Public transport in Glasgow
Now that you have been in Glasgow for a little while, you may be getting used to the transport system. It’s much smaller than the transport network of cities like London and Paris, but it can still be a bit confusing!
Here is a short guide to getting around Glasgow.
Glasgow’s subway system must be the simplest in the world! There is only one line, and two tracks (the Inner Circle and Outer Circle) so even if you get on the wrong train, you will still arrive at your destination eventually. The subway is known as the Clockwork Orange, because it goes around in a circle all day and the trains are orange! The Glasgow subway system is the third oldest in the world after the London Underground and the Budapest Metro – it was opened in 1896.
How do I buy a ticket?
The subway operates on a Smart Card system. This means that you buy a card in advance, then top up as you travel. You can order a card at: http://www.spt.co.uk/smart/ and it will be posted to your home address. You can then top up your Smart Card at the ticket machines in any subway station, or at a cashier’s desk.
Many students use the Smart Card because, if you travel regularly, it is cheaper: a single journey with a Smart Card costs £1.40.
You can, however, also buy individual subway tickets without having a Smart Card. A single ticket to any station is £1.60; a return ticket is £3.00; a full-day ticket is £4.00. Tickets can be bought at ticket machines or at cashier’s desks. For more information on subway travel, visit the SPT website: http://www.spt.co.uk/subway/
Where can I go?
An old student tradition in Glasgow is to do a ‘Sub Crawl’ – to ride all the way around the subway, stopping at each station to have a drink in a pub! If you don’t fancy doing this (and I would not blame you!) then you can also use the subway as a cheap, fast way of seeing some of the most interesting sights in the city.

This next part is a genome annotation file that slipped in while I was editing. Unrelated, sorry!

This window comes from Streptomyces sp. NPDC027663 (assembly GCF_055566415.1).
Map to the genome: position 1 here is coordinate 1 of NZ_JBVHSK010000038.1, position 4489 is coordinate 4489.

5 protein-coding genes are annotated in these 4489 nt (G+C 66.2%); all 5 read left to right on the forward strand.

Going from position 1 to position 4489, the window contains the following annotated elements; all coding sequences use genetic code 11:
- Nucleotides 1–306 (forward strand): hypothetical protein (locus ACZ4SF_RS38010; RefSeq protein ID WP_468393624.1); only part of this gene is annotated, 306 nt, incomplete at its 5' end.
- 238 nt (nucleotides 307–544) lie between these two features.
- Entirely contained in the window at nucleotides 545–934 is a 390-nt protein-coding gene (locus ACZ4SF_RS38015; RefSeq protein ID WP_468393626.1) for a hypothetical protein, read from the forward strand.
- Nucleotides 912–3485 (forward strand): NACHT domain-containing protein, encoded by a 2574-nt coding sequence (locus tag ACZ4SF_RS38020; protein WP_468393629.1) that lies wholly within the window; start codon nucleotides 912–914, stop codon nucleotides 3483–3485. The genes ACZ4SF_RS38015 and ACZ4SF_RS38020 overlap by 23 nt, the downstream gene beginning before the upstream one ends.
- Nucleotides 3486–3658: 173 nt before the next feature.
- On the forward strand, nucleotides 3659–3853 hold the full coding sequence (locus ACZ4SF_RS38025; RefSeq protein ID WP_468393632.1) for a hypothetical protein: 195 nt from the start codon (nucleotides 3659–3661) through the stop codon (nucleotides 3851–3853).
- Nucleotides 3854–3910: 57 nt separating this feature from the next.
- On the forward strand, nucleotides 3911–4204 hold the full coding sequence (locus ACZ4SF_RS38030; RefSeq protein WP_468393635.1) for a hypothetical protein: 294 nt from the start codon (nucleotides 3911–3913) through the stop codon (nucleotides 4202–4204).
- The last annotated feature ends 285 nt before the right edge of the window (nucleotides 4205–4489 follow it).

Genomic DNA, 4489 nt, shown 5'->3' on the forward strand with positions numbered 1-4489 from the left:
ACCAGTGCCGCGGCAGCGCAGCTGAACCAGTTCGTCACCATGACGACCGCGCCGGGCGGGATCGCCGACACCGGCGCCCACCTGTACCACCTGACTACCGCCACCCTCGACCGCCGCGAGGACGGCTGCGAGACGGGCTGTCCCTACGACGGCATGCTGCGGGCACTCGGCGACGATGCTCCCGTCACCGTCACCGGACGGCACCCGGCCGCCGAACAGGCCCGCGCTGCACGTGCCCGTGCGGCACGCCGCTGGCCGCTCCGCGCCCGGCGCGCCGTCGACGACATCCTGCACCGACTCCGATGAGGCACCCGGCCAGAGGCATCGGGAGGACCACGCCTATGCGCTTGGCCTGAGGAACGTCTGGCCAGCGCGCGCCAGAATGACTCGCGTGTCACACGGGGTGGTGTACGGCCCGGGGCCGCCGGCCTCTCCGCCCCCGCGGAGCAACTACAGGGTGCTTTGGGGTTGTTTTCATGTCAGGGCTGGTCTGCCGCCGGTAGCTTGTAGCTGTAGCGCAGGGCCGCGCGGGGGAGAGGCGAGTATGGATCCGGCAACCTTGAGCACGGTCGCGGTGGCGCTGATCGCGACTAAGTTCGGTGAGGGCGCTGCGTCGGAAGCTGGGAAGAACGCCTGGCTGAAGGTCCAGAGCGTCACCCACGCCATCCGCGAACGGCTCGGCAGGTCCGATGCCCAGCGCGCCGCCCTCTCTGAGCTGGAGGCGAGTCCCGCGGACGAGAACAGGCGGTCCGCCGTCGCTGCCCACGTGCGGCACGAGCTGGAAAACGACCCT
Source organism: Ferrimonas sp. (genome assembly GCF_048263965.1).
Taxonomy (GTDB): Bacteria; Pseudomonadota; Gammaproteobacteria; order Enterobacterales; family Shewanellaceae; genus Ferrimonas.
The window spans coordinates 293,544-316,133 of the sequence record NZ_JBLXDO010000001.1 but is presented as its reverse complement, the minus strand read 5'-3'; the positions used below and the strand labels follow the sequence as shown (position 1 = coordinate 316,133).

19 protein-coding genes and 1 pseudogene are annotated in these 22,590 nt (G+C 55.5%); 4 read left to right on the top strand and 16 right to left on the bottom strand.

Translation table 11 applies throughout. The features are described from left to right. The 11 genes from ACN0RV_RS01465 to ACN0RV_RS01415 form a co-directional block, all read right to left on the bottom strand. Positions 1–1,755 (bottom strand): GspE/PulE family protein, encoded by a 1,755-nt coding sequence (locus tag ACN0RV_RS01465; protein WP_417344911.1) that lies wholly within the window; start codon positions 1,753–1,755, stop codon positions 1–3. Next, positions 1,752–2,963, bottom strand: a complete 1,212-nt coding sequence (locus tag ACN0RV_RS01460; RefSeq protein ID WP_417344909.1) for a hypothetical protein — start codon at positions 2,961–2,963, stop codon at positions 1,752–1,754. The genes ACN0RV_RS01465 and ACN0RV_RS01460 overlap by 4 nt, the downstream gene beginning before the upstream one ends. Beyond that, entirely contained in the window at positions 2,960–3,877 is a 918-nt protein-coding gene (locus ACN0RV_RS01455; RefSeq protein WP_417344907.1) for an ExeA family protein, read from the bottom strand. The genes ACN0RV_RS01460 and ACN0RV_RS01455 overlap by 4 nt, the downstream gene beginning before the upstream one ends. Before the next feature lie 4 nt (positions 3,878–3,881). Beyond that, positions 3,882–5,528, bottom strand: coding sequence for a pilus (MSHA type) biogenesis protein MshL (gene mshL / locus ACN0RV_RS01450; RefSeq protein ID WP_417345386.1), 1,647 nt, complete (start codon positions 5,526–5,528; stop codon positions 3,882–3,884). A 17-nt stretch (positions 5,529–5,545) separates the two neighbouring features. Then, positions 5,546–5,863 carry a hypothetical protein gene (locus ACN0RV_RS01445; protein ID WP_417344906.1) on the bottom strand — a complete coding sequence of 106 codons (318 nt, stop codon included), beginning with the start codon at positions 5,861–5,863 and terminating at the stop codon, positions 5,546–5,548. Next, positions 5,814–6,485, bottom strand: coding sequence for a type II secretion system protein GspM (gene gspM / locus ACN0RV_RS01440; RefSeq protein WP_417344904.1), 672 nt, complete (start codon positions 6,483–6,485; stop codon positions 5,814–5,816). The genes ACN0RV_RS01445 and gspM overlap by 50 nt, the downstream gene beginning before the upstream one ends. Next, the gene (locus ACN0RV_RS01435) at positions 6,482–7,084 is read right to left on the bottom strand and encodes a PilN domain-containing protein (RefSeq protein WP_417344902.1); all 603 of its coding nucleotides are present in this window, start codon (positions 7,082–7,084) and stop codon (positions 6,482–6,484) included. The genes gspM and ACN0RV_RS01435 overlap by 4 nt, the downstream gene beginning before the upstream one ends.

• Hillhead: of course the University is here, but this is also the stop for the Hunterian Museum and the Hunterian Art Gallery (both on the University campus) and shopping on Byres Rd.
Hunterian Museum, University of Glasgow
• Kelvinbridge: this stop is also close to the University and the shops on Great Western Rd.
Kelvinbridge subway station
• Kelvinhall: this stop is close to Kelvingrove Museum and Art Gallery.
• Partick: this stop is ten minutes’ walk from the Riverside Museum, Glasgow’s museum of transport and local history.
• Buchanan Street: this stop is in the centre of the Buchanan Street shopping area and is also close to Queen Street train station, the historic George Square and the Gallery of Modern Art in Royal Exchange Square.
Gallery of Modern Art
• St Enoch: this stop is close to the Argyle Street shopping area, the St Enoch Centre shopping mall and The Lighthouse, an architecture museum designed by Charles Rennie Mackintosh, Glasgow’s most famous architect.
• Cowcaddens: this stop is close to the Glasgow School of Art (which has a great shop and offers walking tours of the city) and the Glasgow Film Theatre, an original 1930s cinema which shows interesting international films with English subtitles.
Glasgow Film Theatre
• Shields Road: this stop is close to Scotland Street School, a beautiful old school designed by Charles Rennie Mackintosh, which has been converted into a museum.
Scotland Street School
• Govan: this stop is close to the Govan Stones, a collection of early medieval carvings from the ancient kingdom of Strathclyde, located in Govan Old Parish Church (open until the end of October).
The Govan Stones
The Glasgow bus system is a little more complex than the subway, but still a good value way to travel. The main bus company in Glasgow is First Bus, which operates buses all over the city, and to other places such as Loch Lomond and Glasgow Airport.
The First Bus website has details of the timetables of each bus, and helpful instructions for planning your journey: http://www.firstgroup.com/ukbus/glasgow/
Buses on Hope Street
How do I buy a ticket?
To catch a bus, you must stand at a bus stop and put your hand out to hail the bus, as buses do not automatically stop at each bus stop.
You buy your ticket from the driver on the bus, and you can only pay in cash. It is important to have the correct money as most buses do not give change.
A single journey of less than five stops costs £1.20; a single journey of more than five stops costs £1.95. A return ticket costs between £3.00 and £3.45. An all-day ticket costs between £4.10 and £5.50. If you are not sure how much your ticket should cost, simply tell the driver your destination and he/she will tell you the price. Please keep your ticket, as a ticket inspector may wish to see it.